1. Grammar Fixed.-From the date of 1485—that is, from the beginning of the reign of Henry VII.—the changes in the grammar or constitution of our language are so extremely small, that they are hardly noticeable. Any Englishman of ordinary education can read a book belonging to the latter part of the fifteenth or to the sixteenth century without difficulty. Since that time the grammar of our language has hardly changed at all, though we have altered and enlarged our vocabulary, and have adopted thousands of new words. The introduction of Printing, the Revival of Learning, the Translation of the Bible, the growth and spread of the power to read and write-these and other influences tended to fix the language and to keep it as it is to-day. It is true that we have dropped a few oldfashioned endings, like the n or en in silvern and golden; but, so far as form or grammar is concer cerned, the English of the sixteenth and the English of the nineteenth centuries are substantially the same.
2. New Words.-But, while the grammar of English has remained the same, the vocabulary of English has been growing, and growing rapidly, not merely with each century, but with each generation. The discovery of the New World in 1492 gave an impetus to maritime enterprise in England, which it never lost, brought us into connection with the Spaniards, and hence contributed to our language several Spanish words. In the sixteenth and seventeenth centuries, Italian literature
was largely read; Wyatt and Surrey show its influence in their poems; and Italian words began to come in in considerable numbers. Commerce, too, has done much for us in this way; and along with the article imported, we have in general introduced also the name it bore in its own native country. In later times, Science has been making rapid strides has been bringing to light new discoveries and new inventions almost every week; and along with these new discoveries, the language has been enriched with new names and new terms. Let us look a little more closely at the character of these foreign contributions to the vocabulary of our tongue.
3. Spanish Words.-The words we have received from the Spanish language are not numerous, but they are important. In addition to the ill-fated word armada, we have the Spanish for Mr, which is Don (from Lat. dominus, a lord), with its feminine Duenna. They gave us also alligator, which is our English way of writing el lagarto, the lizard. They also presented us with a large number of words that end in o—such as buffalo, cargo, desperado, guano, indigo, mosquito, mulatto, negro, potato, tornado, and others. The following is a tolerably full list :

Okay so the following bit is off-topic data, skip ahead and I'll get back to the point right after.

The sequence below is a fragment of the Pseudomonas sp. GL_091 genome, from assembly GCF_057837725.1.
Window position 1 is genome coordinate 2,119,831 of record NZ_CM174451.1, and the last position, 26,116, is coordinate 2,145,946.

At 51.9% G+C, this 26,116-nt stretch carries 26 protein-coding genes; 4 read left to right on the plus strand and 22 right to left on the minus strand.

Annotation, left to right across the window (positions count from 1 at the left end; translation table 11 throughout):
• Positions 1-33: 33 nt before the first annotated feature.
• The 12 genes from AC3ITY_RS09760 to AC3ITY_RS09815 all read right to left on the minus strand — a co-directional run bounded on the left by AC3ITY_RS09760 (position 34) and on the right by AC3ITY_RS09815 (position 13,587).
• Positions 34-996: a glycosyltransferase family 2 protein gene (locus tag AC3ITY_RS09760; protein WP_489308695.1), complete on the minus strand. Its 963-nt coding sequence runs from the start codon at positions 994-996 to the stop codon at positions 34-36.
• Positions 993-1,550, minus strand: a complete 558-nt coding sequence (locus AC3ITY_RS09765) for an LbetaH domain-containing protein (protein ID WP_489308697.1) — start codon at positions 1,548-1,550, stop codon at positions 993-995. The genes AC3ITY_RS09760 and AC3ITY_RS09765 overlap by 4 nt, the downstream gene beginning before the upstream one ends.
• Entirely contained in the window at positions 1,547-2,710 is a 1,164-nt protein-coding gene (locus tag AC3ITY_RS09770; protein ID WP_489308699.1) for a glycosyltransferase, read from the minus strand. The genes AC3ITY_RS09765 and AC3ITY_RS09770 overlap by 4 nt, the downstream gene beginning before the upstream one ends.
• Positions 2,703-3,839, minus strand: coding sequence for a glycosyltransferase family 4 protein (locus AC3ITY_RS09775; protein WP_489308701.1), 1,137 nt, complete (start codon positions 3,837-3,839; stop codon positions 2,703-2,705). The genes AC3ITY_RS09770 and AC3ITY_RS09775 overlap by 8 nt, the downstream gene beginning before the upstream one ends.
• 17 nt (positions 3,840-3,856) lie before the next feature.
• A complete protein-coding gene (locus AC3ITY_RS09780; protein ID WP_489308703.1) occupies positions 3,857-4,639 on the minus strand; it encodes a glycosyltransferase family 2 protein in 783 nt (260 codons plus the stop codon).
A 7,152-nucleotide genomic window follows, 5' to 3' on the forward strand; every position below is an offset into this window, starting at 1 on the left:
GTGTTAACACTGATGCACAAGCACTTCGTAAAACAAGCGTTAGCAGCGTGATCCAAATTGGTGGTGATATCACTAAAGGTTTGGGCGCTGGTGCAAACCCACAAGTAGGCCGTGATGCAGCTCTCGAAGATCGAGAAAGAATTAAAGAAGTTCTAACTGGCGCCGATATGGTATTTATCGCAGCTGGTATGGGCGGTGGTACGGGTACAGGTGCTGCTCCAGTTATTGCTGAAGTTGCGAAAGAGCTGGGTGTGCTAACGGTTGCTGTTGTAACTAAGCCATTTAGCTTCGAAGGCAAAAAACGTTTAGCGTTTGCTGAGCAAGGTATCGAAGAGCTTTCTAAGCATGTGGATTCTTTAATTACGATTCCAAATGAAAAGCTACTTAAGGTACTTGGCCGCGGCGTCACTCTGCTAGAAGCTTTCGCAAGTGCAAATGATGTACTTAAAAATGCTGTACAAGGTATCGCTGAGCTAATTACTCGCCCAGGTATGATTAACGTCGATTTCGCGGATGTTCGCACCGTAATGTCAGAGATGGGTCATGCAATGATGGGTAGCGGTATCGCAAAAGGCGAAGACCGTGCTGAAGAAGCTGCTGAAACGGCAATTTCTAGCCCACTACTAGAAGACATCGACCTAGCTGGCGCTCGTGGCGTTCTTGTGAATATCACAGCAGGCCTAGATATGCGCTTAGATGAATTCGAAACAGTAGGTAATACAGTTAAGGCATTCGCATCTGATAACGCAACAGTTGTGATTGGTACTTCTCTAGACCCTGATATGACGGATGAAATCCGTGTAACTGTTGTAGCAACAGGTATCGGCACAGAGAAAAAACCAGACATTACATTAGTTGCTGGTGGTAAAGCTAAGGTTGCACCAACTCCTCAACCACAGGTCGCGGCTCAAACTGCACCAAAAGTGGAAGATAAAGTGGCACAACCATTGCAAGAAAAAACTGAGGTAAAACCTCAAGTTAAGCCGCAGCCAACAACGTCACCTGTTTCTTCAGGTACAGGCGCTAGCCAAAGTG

4. Italian Words.-Italian literature has been read and cultivated in England since the time of Chaucer - since the fourteenth century; and the arts and artists of Italy have for many centuries exerted a great deal of influence on those of England. Hence it is that we owe to the Italian language a large number of words. These relate to poetry, such as canto, sonnet, stanza; to music, as pianoforte, opera, oratorio, soprano, alto, contralto; to architecture and sculpture, as
portico, piazza, cupola, torso; and to painting, as studio, fresco (an open-air painting), and others. complete list:
The following is a
5. Dutch Words.-We have had for many centuries commercial dealings with the Dutch; and as they, like ourselves, are a great seafaring people, they have given us a number of words relating to the management of ships. In the fourteenth century, the southern part of the German Ocean was the most frequented sea in the world; and the chances of plunder were so great that ships of war had to keep cruising up and down to protect the trading vessels that sailed between England and the Low Countries. The following are the words which we owe to the Netherlands :
Wear (said of a